Finally, your questions begs the question regarding the many babies who are born brain damaged and/or who never reach a level of consciousness where they could accept or reject Christ! Children with “Downs Syndrome.” are some of the happiest people that l know. However, depending on the severity of their afflictions, many can never comprehend the theological dynamics of Christ’s work on the cross or of our need for a personal reception of Him into our lives. I believe that in Matthew 19:14 Jesus assures us that we will one day see these folks in Heaven’s glory: "Let the little children come to me, and do not hinder them, for the kingdom of heaven belongs to such as these."
When all is said and done, I think that the final answer must come from Hebrews 9:27 : We die once, then comes judgment. We must assume that people who die or become incapacitated without Christ will be judged according to whether or not they received Christ before they died.
Now Debra, I thank you for asking such a relevant and intriguing question. I would suspect that many others were thinking the same thing.
May God grant you and me clear-cut thinking with no signs of dementia until finally we head off into Glory.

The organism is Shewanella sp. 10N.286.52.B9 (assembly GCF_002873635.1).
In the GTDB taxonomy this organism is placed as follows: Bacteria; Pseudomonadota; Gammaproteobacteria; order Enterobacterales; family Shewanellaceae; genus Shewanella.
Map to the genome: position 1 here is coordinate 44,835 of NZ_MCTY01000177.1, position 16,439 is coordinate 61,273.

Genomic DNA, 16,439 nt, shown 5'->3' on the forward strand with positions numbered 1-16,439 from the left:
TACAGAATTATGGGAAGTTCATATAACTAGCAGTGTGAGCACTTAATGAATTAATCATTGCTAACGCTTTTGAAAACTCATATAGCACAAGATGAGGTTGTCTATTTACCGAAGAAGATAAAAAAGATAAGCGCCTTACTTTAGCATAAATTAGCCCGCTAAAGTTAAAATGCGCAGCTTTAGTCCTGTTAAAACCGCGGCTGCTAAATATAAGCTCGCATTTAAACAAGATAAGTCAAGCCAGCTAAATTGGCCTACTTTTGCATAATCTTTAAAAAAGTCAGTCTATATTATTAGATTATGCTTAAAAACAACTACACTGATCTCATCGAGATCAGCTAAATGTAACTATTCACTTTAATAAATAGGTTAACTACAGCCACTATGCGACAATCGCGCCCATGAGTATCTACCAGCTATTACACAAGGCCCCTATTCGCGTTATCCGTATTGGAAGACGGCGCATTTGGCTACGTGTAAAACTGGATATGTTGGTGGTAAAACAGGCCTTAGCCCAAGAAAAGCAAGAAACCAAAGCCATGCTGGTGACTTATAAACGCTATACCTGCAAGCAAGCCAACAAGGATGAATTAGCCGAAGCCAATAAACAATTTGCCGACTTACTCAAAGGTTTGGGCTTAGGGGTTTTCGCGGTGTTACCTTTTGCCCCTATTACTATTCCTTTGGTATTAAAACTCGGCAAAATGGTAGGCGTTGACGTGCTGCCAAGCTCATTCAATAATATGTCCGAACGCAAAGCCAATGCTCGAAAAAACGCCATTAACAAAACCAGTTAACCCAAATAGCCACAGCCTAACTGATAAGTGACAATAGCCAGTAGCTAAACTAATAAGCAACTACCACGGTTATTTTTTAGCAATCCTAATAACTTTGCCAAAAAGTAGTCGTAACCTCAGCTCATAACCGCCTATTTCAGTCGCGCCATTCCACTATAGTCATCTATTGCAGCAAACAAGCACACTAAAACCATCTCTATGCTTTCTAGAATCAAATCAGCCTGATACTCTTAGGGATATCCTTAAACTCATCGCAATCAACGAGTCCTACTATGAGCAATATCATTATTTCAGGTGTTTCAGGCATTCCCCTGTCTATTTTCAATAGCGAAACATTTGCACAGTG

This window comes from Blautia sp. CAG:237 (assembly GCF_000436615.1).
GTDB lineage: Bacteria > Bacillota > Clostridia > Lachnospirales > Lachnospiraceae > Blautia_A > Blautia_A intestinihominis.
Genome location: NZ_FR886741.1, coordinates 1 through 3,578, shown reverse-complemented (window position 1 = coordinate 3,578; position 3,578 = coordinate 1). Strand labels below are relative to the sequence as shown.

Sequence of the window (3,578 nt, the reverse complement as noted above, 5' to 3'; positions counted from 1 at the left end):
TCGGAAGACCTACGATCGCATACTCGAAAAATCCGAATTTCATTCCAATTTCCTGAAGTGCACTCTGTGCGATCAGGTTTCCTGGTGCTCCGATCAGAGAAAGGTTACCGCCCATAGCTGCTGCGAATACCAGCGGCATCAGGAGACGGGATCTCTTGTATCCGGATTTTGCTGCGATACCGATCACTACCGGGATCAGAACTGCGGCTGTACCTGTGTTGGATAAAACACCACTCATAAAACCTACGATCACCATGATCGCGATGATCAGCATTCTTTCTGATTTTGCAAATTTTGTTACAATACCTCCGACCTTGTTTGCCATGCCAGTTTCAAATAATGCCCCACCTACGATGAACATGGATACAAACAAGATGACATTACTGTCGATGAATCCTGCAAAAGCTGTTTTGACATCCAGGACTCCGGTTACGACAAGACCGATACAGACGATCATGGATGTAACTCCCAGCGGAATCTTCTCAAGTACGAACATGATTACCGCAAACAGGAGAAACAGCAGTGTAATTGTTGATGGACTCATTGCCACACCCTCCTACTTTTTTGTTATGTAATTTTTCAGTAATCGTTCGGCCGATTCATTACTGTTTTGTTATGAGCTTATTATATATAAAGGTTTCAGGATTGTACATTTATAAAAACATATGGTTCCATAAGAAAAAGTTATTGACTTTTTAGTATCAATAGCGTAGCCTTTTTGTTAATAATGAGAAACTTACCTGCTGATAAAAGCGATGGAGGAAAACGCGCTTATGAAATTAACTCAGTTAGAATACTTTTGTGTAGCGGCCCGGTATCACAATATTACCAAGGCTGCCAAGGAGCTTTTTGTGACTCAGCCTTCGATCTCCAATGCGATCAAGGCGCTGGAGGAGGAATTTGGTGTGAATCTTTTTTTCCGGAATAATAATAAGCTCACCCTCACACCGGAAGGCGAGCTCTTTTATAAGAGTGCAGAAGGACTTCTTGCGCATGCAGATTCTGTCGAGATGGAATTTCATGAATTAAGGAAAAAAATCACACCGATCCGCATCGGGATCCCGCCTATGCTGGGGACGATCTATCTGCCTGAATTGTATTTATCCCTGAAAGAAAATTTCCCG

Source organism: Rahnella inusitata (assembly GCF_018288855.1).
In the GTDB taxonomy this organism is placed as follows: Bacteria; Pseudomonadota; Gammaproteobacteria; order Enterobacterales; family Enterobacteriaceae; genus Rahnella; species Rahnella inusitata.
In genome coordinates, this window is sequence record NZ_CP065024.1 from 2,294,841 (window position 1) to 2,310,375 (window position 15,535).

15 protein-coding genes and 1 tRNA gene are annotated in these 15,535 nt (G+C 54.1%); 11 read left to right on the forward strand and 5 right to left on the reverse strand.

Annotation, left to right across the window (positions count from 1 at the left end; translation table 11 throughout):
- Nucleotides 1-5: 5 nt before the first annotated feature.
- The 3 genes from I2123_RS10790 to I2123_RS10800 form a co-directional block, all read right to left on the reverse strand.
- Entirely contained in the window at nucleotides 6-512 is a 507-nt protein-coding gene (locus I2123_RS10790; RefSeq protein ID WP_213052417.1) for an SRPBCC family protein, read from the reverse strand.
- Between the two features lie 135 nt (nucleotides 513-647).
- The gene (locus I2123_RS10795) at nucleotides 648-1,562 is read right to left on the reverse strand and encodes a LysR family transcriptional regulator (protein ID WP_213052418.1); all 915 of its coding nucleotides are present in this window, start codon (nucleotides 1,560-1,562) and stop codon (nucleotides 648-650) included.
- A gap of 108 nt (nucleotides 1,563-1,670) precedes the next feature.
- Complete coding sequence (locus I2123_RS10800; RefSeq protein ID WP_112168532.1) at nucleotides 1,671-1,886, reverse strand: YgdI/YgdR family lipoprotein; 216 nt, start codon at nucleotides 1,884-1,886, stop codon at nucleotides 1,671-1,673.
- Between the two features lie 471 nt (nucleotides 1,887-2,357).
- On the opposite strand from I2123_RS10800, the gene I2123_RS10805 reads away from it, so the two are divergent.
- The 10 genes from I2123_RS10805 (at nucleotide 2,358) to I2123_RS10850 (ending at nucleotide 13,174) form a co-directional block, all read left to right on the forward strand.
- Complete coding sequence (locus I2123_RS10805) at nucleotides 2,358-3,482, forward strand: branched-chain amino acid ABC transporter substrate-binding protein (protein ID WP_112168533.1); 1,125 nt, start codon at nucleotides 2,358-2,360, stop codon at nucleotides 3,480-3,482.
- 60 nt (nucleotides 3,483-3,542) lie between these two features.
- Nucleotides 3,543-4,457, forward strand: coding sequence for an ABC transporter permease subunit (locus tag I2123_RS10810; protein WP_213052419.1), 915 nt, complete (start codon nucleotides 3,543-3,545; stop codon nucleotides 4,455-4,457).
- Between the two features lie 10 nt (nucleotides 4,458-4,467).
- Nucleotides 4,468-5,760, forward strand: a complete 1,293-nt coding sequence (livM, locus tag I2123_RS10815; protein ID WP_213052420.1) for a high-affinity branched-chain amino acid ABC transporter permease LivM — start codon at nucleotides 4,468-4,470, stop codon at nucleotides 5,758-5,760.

Dr. Roger Barrier recently retired as senior teaching pastor from Casas Church in Tucson, Arizona. In addition to being an author and sought-after conference speaker, Roger has mentored or taught thousands of pastors, missionaries, and Christian leaders worldwide. Casas Church, where Roger served throughout his thirty-five-year career, is a megachurch known for a well-integrated, multi-generational ministry. The value of including new generations is deeply ingrained throughout Casas to help the church move strongly right through the twenty-first century and beyond. Dr. Barrier holds degrees from Baylor University, Southwestern Baptist Theological Seminary, and Golden Gate Seminary in Greek, religion, theology, and pastoral care. His popular book, Listening to the Voice of God, published by Bethany House, is in its second printing and is available in Thai and Portuguese. His latest work is, Got Guts? Get Godly! Pray the Prayer God Guarantees to Answer, from Xulon Press. Roger can be found blogging at Preach It, Teach It, the pastoral teaching site founded with his wife, Dr. Julie Barrier.